Appeals from Tuscaloosa Circuit Court. (FCC 91-2009 and FCC 92-133). Robert Harwood, Jr., TRIAL JUDGE.
Released for Publication March 4, 1995.
Thigpen, Judge. Robertson, P.j., and Yates, J., concur.
The opinion of the court was delivered by: Thigpen
These appeals involve final forfeiture of bonds signed by the appellant, O.K. Bonding, a division of Bailey, Banks & Birchfield, Inc. (O.K. Bonding), as surety.
In December 1991 and February 1992, the grand jury of Tuscaloosa County returned two indictments against Coretta McMiller, alias Coretta McMillian, charging her with theft of property in the second degree. O.K. Bonding issued the bonds required on each case. In July 1992, McMiller was sentenced to incarceration. She applied for probation and was apparently allowed to remain at large, pending a probation hearing. Upon her failure to appear at her probation hearing, forfeitures were entered against McMiller and O.K. Bonding; those forfeitures were made final in November 1993. It does not appear of record that the bonds were continued from sentencing until the time of the probation hearing. Hence, these appeals. The appeals were consolidated by this court, ex mero motu.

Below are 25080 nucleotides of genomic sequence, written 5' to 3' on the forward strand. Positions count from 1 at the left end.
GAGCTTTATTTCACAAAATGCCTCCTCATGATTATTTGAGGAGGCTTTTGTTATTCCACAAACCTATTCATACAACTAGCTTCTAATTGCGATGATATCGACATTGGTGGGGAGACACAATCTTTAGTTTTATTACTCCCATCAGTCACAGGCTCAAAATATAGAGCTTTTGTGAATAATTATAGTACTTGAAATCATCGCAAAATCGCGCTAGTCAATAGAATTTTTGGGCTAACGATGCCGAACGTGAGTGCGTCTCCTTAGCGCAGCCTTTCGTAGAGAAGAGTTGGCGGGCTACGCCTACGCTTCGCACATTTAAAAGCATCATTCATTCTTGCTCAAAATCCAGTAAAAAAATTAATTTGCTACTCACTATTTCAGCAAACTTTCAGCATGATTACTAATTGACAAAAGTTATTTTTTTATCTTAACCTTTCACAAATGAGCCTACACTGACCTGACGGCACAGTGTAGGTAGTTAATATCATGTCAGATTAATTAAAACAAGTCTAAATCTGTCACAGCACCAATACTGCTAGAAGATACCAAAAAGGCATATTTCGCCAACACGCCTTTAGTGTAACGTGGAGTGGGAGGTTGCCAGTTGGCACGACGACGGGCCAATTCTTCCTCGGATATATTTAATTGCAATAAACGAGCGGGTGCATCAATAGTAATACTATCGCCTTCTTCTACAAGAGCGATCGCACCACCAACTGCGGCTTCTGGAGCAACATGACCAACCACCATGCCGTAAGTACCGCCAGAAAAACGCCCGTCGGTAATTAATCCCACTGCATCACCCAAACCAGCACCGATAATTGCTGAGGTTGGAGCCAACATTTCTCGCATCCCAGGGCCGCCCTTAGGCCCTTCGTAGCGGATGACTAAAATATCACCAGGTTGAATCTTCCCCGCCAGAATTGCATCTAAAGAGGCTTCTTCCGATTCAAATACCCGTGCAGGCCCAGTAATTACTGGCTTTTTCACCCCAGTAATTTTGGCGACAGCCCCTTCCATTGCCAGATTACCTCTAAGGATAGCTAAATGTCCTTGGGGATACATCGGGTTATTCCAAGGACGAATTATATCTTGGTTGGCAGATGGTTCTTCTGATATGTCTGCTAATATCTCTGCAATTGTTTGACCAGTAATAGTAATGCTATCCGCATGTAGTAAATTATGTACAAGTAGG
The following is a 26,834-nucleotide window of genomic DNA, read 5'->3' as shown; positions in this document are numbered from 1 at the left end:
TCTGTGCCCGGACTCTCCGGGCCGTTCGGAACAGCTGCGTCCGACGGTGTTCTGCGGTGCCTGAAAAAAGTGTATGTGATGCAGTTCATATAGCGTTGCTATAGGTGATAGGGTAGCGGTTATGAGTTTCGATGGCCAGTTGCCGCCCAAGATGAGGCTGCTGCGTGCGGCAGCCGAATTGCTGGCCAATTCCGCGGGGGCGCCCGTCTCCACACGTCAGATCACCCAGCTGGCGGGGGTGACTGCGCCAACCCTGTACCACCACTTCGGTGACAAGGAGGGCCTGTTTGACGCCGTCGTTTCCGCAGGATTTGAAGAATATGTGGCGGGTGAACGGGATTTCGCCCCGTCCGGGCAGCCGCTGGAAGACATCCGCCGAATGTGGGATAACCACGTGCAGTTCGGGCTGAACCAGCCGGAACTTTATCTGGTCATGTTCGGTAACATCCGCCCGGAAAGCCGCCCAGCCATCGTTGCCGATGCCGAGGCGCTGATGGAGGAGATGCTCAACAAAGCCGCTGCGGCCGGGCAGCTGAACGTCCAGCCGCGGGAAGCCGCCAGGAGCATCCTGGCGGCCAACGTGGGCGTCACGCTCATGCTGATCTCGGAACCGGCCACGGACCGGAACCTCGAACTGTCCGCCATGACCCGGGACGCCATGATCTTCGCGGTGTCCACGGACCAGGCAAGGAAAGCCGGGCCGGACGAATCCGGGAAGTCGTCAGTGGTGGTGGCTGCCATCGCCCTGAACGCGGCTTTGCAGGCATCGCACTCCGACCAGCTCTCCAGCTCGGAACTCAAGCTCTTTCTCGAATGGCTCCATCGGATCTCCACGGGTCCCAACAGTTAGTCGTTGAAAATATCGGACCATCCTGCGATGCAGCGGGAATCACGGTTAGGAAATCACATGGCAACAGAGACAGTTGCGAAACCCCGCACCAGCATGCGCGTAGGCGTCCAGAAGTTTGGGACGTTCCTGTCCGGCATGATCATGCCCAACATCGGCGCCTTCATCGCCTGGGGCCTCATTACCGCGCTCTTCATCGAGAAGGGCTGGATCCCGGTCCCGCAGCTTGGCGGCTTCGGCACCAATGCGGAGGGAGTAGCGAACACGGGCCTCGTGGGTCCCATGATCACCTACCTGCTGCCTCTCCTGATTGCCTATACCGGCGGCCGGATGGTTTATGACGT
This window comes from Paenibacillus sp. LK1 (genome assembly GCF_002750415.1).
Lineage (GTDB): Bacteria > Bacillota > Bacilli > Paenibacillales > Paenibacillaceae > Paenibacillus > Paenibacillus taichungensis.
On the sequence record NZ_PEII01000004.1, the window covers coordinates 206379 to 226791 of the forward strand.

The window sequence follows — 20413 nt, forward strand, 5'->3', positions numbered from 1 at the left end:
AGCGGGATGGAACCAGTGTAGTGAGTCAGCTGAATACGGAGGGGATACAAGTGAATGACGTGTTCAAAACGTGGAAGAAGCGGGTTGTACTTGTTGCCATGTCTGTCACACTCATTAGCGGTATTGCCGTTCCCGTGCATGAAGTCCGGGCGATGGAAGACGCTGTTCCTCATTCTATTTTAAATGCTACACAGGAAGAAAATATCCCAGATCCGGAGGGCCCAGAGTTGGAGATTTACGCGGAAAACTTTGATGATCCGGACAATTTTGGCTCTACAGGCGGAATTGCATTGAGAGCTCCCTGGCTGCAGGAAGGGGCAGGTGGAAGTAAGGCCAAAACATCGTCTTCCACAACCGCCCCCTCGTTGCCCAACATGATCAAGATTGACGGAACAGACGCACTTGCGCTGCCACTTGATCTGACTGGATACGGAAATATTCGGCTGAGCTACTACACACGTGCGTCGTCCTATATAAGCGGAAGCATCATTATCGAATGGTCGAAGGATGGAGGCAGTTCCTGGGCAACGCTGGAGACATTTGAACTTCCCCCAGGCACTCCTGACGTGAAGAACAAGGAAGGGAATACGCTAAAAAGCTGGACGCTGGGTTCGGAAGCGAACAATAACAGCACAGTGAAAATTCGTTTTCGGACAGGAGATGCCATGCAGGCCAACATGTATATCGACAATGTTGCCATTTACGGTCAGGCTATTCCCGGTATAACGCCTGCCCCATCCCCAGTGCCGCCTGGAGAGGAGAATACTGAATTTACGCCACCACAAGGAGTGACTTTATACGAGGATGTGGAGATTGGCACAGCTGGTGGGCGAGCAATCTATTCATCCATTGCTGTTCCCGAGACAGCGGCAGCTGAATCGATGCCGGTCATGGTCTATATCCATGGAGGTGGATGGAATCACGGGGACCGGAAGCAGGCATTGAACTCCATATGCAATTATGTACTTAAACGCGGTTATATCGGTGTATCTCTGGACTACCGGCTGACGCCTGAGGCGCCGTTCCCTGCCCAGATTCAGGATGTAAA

The parties agree that the trial court erred in entering the forfeitures and that these cases are controlled by our Supreme Court's ruling in Rice v. State, 488 So. 2d 1351 (Ala. 1986), which reiterated the general rule that "the surety of a bond is 'discharged by law' when the defendant is sentenced." See also Reed v. State, 245 Ala. 173, 16 So. 2d 310 (1944); Miller v. State, 158 Ala. 73, 48 So. 360 (1909); and Livingston Bail Bonds, Inc. v. State, 450 So. 2d 129 (Ala. Civ. App. 1984).
Accordingly, the forfeiture judgments of the trial court are reversed and the causes are remanded for entry of an order or orders consistent with this opinion.
REVERSED AND REMANDED WITH INSTRUCTIONS.
Robertson, P.J., and Yates, J., concur.